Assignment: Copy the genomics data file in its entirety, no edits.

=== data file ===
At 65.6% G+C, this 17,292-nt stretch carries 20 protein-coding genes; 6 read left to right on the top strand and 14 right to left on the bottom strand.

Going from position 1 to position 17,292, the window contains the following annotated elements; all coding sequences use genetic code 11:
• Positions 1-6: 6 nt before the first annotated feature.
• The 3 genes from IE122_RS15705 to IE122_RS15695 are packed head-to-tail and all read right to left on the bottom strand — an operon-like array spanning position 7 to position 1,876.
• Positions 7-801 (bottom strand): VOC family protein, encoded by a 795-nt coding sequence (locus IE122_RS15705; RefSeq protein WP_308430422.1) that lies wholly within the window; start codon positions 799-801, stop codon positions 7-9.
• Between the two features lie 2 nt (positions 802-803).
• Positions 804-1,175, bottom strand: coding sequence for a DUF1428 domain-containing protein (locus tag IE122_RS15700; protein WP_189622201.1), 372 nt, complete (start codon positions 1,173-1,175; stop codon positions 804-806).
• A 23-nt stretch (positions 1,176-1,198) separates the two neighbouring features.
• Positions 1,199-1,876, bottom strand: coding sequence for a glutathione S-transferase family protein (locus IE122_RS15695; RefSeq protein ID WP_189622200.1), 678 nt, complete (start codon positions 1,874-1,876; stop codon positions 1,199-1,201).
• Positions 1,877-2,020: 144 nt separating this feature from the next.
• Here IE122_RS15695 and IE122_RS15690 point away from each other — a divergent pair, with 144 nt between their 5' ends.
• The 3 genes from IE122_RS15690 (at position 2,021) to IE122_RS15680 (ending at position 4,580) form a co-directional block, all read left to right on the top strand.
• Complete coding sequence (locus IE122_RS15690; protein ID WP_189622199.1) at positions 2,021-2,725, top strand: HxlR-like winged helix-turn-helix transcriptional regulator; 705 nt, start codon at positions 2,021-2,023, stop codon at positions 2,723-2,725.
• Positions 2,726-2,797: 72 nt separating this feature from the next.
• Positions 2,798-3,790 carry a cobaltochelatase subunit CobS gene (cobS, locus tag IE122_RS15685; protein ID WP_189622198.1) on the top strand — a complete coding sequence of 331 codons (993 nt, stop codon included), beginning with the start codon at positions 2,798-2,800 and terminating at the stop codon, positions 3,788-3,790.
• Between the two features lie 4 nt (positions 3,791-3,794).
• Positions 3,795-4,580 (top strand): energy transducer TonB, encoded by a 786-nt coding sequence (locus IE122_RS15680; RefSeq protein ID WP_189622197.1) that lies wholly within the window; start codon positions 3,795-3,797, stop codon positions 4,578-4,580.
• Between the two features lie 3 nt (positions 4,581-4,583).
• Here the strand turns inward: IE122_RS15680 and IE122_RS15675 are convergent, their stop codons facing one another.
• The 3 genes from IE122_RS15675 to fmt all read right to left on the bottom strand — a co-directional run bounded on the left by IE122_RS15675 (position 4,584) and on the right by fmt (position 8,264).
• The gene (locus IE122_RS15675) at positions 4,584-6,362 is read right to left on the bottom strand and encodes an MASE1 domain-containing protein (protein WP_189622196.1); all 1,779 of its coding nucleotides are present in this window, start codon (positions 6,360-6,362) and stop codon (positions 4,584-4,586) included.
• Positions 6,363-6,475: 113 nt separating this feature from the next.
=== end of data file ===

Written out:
At 65.6% G+C, this 17,292-nt stretch carries 20 protein-coding genes; 6 read left to right on the top strand and 14 right to left on the bottom strand.

Going from position 1 to position 17,292, the window contains the following annotated elements; all coding sequences use genetic code 11:
• Positions 1-6: 6 nt before the first annotated feature.
• The 3 genes from IE122_RS15705 to IE122_RS15695 are packed head-to-tail and all read right to left on the bottom strand — an operon-like array spanning position 7 to position 1,876.
• Positions 7-801 (bottom strand): VOC family protein, encoded by a 795-nt coding sequence (locus IE122_RS15705; RefSeq protein WP_308430422.1) that lies wholly within the window; start codon positions 799-801, stop codon positions 7-9.
• Between the two features lie 2 nt (positions 802-803).
• Positions 804-1,175, bottom strand: coding sequence for a DUF1428 domain-containing protein (locus tag IE122_RS15700; protein WP_189622201.1), 372 nt, complete (start codon positions 1,173-1,175; stop codon positions 804-806).
• A 23-nt stretch (positions 1,176-1,198) separates the two neighbouring features.
• Positions 1,199-1,876, bottom strand: coding sequence for a glutathione S-transferase family protein (locus IE122_RS15695; RefSeq protein ID WP_189622200.1), 678 nt, complete (start codon positions 1,874-1,876; stop codon positions 1,199-1,201).
• Positions 1,877-2,020: 144 nt separating this feature from the next.
• Here IE122_RS15695 and IE122_RS15690 point away from each other — a divergent pair, with 144 nt between their 5' ends.
• The 3 genes from IE122_RS15690 (at position 2,021) to IE122_RS15680 (ending at position 4,580) form a co-directional block, all read left to right on the top strand.
• Complete coding sequence (locus IE122_RS15690; protein ID WP_189622199.1) at positions 2,021-2,725, top strand: HxlR-like winged helix-turn-helix transcriptional regulator; 705 nt, start codon at positions 2,021-2,023, stop codon at positions 2,723-2,725.
• Positions 2,726-2,797: 72 nt separating this feature from the next.
• Positions 2,798-3,790 carry a cobaltochelatase subunit CobS gene (cobS, locus tag IE122_RS15685; protein ID WP_189622198.1) on the top strand — a complete coding sequence of 331 codons (993 nt, stop codon included), beginning with the start codon at positions 2,798-2,800 and terminating at the stop codon, positions 3,788-3,790.
• Between the two features lie 4 nt (positions 3,791-3,794).
• Positions 3,795-4,580 (top strand): energy transducer TonB, encoded by a 786-nt coding sequence (locus IE122_RS15680; RefSeq protein ID WP_189622197.1) that lies wholly within the window; start codon positions 3,795-3,797, stop codon positions 4,578-4,580.
• Between the two features lie 3 nt (positions 4,581-4,583).
• Here the strand turns inward: IE122_RS15680 and IE122_RS15675 are convergent, their stop codons facing one another.
• The 3 genes from IE122_RS15675 to fmt all read right to left on the bottom strand — a co-directional run bounded on the left by IE122_RS15675 (position 4,584) and on the right by fmt (position 8,264).
• The gene (locus IE122_RS15675) at positions 4,584-6,362 is read right to left on the bottom strand and encodes an MASE1 domain-containing protein (protein WP_189622196.1); all 1,779 of its coding nucleotides are present in this window, start codon (positions 6,360-6,362) and stop codon (positions 4,584-4,586) included.
• Positions 6,363-6,475: 113 nt separating this feature from the next.